The spread of the recent coronavirus, officially called Covid-19, has had a huge impact that has rippled beyond human health. The implementation of quarantine and travel restrictions has exposed a dependence on Chinese manufacturing, highlighting the vulnerability of international supply chains.
This is particularly a concern due to the globalised nature of commerce today. According to GlobalData 2018 Q4 consumer survey, over half of consumers (67%) typically buy clothing/footwear online. With much of the world’s consumer goods made in China, sudden ends to factory production have a knock-on effect that impacts the supply chain right through to the end consumer.
French Minister of Economy and Finance Bruno Le Maire has described the Covid-19 outbreak as a ‘game-changer’ for globalisation, revealing what he deems to be an ‘irresponsible and unreasonable’ dependence on China.
The anticipated shortage of items in the supply chain has forced some equipment manufacturers to ration remaining stock to their highest margin production lines. Procter & Gamble CEO Jon Moeller reported at the Consumer Analyst Group of New York (Cagny) Conference 2020 that a staggering 17,600 ‘different finished product items’ could be affected by further long-term damage associated with the spread of Covid-19. The challenges of factory shutdowns also impact the end-user as supply becomes a risk in itself. Consumers may begin to look elsewhere for their goods and services as the virus draws out, losing customer loyalty to better-diversified competitors.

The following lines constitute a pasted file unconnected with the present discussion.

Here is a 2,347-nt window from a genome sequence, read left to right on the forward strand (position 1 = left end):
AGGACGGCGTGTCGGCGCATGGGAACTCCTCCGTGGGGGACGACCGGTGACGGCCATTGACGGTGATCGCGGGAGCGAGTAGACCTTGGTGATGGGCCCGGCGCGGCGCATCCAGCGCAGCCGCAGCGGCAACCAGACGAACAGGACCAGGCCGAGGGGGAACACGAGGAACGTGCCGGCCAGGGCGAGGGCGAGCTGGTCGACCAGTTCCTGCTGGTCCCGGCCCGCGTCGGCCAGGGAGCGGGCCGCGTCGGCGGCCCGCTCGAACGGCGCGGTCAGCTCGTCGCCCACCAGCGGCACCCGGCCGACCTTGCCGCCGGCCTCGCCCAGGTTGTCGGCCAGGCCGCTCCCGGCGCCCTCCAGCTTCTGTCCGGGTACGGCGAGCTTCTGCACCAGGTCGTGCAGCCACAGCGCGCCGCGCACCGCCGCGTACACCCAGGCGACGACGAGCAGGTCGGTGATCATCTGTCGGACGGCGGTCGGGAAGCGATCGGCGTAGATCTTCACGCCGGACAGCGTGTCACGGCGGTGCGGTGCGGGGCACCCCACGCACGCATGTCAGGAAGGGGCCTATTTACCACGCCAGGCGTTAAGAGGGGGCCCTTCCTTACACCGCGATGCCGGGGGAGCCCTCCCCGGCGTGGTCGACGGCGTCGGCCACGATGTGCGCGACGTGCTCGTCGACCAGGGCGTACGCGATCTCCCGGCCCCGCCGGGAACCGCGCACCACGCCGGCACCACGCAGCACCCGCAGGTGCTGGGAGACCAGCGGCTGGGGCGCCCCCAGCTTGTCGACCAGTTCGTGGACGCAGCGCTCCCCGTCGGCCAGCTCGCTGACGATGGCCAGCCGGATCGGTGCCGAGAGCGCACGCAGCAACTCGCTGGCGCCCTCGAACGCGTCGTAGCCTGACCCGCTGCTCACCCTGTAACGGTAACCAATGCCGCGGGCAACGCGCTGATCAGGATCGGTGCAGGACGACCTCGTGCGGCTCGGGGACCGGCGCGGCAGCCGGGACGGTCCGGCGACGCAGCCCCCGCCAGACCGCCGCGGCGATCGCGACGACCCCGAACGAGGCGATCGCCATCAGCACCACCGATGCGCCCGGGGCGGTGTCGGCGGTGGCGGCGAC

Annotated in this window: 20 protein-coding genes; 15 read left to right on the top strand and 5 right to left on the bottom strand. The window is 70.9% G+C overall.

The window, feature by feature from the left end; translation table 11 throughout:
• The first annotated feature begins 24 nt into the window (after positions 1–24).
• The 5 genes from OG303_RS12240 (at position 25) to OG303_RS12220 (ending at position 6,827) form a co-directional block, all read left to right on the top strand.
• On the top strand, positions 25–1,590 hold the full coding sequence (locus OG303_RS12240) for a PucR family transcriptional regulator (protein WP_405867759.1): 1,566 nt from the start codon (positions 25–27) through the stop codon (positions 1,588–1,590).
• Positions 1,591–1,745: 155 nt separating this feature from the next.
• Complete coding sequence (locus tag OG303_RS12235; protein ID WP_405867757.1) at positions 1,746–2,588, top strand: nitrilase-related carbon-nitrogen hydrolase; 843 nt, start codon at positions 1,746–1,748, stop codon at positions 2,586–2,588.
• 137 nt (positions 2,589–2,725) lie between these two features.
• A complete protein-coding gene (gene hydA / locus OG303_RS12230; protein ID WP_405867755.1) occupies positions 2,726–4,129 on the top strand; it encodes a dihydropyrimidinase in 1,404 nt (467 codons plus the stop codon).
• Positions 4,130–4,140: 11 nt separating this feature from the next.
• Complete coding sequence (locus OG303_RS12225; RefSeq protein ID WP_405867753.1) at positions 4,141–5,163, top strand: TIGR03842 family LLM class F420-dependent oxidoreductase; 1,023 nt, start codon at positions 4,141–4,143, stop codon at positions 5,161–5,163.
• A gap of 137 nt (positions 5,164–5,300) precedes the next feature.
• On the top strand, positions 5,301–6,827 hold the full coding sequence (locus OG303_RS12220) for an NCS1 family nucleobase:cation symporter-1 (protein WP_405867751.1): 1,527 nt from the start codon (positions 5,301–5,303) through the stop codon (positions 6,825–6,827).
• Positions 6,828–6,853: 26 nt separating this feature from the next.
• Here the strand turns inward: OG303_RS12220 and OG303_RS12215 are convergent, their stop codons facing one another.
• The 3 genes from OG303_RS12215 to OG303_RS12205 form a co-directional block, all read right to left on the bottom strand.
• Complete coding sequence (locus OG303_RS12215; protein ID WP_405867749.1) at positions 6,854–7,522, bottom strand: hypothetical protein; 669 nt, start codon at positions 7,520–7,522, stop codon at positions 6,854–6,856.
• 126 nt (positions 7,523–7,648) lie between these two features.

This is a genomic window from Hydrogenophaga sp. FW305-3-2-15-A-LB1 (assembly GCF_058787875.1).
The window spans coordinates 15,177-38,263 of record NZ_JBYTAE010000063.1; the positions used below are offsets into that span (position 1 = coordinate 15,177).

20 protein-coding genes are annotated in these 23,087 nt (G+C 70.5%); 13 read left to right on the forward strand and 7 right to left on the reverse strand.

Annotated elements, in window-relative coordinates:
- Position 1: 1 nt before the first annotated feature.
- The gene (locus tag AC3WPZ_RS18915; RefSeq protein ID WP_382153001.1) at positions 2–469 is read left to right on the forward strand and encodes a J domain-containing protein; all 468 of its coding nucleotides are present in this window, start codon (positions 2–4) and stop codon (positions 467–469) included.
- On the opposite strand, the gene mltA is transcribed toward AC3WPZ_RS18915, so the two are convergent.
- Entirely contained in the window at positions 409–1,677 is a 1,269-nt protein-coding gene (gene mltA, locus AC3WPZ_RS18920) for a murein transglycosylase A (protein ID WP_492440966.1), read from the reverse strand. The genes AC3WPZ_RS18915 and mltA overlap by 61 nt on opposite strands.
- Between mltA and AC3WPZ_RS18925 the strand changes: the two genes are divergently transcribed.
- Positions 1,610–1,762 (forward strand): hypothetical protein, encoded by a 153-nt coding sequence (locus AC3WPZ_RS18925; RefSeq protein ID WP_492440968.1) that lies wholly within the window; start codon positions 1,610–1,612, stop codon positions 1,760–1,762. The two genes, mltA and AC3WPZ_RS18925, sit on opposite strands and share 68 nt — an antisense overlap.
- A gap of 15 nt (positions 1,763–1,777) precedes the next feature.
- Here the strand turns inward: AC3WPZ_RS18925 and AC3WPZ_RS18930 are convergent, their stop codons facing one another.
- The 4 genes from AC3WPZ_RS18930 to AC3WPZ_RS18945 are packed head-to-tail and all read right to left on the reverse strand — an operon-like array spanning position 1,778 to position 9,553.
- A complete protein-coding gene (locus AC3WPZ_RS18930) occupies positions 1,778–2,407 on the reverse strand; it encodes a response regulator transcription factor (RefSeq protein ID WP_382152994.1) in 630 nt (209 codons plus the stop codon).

With the UN announcing Covid-19 has reached pandemic levels, the long-term effects of the virus outbreak remain to be seen. However, brands must begin to heighten their risk management, including identifying areas where the supply chain can be diversified. For larger-scale entities such as multinational conglomerates, investment in localized manufacturing may be a prudent decision in order to mitigate further unforeseen circumstances in the future.